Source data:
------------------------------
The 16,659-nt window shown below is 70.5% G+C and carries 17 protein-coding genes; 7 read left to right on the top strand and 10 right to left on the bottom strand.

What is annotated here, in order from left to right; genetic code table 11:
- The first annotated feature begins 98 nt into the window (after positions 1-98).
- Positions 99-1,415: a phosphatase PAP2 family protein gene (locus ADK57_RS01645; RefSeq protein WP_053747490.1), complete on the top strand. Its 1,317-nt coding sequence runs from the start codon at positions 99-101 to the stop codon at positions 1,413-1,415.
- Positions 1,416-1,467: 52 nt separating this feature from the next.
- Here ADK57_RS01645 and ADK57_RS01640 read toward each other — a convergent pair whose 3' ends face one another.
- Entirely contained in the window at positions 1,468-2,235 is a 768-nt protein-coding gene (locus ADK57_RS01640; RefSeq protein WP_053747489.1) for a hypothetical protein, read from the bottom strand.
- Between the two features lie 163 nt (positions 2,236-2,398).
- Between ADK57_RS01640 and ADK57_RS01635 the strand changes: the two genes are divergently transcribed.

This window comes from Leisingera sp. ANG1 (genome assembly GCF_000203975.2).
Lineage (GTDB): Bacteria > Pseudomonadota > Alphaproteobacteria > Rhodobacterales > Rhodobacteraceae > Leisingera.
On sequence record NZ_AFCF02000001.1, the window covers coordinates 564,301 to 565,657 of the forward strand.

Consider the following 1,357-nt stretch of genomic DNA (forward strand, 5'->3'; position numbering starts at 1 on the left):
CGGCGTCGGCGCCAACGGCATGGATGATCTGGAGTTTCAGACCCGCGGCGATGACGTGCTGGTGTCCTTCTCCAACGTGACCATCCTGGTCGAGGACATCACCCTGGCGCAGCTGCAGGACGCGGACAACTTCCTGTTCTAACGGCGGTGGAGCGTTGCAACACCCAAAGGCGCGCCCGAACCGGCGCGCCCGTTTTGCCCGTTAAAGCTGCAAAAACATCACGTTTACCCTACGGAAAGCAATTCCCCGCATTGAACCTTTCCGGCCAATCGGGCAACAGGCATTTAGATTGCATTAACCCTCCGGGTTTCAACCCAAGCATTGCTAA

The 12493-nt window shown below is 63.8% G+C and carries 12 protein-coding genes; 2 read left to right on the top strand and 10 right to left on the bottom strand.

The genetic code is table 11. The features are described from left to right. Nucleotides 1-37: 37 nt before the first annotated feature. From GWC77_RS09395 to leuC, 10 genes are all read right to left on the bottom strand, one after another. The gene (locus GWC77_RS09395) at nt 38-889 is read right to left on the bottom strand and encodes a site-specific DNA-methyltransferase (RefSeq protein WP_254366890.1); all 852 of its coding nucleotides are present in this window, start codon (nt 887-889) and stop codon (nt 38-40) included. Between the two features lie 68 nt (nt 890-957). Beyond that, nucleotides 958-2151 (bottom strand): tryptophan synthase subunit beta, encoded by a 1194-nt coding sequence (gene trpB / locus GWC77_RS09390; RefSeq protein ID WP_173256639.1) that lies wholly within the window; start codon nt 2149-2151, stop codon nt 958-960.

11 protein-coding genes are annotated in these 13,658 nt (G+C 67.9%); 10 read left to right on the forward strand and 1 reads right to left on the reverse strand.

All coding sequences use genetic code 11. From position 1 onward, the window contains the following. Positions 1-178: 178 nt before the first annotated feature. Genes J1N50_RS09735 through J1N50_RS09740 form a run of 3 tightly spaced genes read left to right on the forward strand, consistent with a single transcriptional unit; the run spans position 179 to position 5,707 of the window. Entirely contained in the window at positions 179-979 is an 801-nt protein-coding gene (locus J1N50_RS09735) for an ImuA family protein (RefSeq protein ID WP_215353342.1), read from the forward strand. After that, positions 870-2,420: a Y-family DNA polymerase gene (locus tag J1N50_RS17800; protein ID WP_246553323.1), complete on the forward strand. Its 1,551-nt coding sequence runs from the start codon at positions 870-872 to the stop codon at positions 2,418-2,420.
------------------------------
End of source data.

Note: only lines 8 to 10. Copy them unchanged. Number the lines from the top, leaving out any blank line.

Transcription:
- Between the two features lie 163 nt (positions 2,236-2,398).
- Between ADK57_RS01640 and ADK57_RS01635 the strand changes: the two genes are divergently transcribed.

This window comes from Leisingera sp. ANG1 (genome assembly GCF_000203975.2).